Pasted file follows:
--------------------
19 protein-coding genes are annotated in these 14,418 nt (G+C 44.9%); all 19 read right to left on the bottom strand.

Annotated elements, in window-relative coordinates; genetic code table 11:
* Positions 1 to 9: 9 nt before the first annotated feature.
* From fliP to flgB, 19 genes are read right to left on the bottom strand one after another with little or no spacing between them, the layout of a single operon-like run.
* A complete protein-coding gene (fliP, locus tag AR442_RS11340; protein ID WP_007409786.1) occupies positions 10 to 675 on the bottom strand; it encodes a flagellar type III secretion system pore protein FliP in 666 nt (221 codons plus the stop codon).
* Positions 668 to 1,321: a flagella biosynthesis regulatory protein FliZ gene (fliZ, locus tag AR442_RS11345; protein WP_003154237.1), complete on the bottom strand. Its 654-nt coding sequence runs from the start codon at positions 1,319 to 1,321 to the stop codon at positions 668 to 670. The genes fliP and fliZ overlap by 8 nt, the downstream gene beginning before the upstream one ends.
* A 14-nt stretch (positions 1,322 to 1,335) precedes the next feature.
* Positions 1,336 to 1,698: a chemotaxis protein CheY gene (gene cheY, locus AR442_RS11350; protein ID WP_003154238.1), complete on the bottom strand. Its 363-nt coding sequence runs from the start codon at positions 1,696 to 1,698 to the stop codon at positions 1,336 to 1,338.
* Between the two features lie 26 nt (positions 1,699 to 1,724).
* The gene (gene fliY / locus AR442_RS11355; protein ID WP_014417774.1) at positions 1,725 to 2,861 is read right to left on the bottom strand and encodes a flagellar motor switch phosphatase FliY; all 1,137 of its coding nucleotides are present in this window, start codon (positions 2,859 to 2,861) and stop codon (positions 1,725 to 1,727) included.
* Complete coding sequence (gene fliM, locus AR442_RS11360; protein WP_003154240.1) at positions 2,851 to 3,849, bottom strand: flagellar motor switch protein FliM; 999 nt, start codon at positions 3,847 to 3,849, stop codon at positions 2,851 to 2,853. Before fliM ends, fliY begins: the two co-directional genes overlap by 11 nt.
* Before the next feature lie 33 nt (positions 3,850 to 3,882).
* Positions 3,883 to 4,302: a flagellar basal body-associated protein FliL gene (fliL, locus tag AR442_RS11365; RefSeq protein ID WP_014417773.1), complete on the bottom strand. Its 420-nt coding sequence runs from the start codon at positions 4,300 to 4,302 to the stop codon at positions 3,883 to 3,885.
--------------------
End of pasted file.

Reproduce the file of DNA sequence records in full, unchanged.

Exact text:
19 protein-coding genes are annotated in these 14,418 nt (G+C 44.9%); all 19 read right to left on the bottom strand.

Annotated elements, in window-relative coordinates; genetic code table 11:
* Positions 1 to 9: 9 nt before the first annotated feature.
* From fliP to flgB, 19 genes are read right to left on the bottom strand one after another with little or no spacing between them, the layout of a single operon-like run.
* A complete protein-coding gene (fliP, locus tag AR442_RS11340; protein ID WP_007409786.1) occupies positions 10 to 675 on the bottom strand; it encodes a flagellar type III secretion system pore protein FliP in 666 nt (221 codons plus the stop codon).
* Positions 668 to 1,321: a flagella biosynthesis regulatory protein FliZ gene (fliZ, locus tag AR442_RS11345; protein WP_003154237.1), complete on the bottom strand. Its 654-nt coding sequence runs from the start codon at positions 1,319 to 1,321 to the stop codon at positions 668 to 670. The genes fliP and fliZ overlap by 8 nt, the downstream gene beginning before the upstream one ends.
* A 14-nt stretch (positions 1,322 to 1,335) precedes the next feature.
* Positions 1,336 to 1,698: a chemotaxis protein CheY gene (gene cheY, locus AR442_RS11350; protein ID WP_003154238.1), complete on the bottom strand. Its 363-nt coding sequence runs from the start codon at positions 1,696 to 1,698 to the stop codon at positions 1,336 to 1,338.
* Between the two features lie 26 nt (positions 1,699 to 1,724).
* The gene (gene fliY / locus AR442_RS11355; protein ID WP_014417774.1) at positions 1,725 to 2,861 is read right to left on the bottom strand and encodes a flagellar motor switch phosphatase FliY; all 1,137 of its coding nucleotides are present in this window, start codon (positions 2,859 to 2,861) and stop codon (positions 1,725 to 1,727) included.
* Complete coding sequence (gene fliM, locus AR442_RS11360; protein WP_003154240.1) at positions 2,851 to 3,849, bottom strand: flagellar motor switch protein FliM; 999 nt, start codon at positions 3,847 to 3,849, stop codon at positions 2,851 to 2,853. Before fliM ends, fliY begins: the two co-directional genes overlap by 11 nt.
* Before the next feature lie 33 nt (positions 3,850 to 3,882).
* Positions 3,883 to 4,302: a flagellar basal body-associated protein FliL gene (fliL, locus tag AR442_RS11365; RefSeq protein ID WP_014417773.1), complete on the bottom strand. Its 420-nt coding sequence runs from the start codon at positions 4,300 to 4,302 to the stop codon at positions 3,883 to 3,885.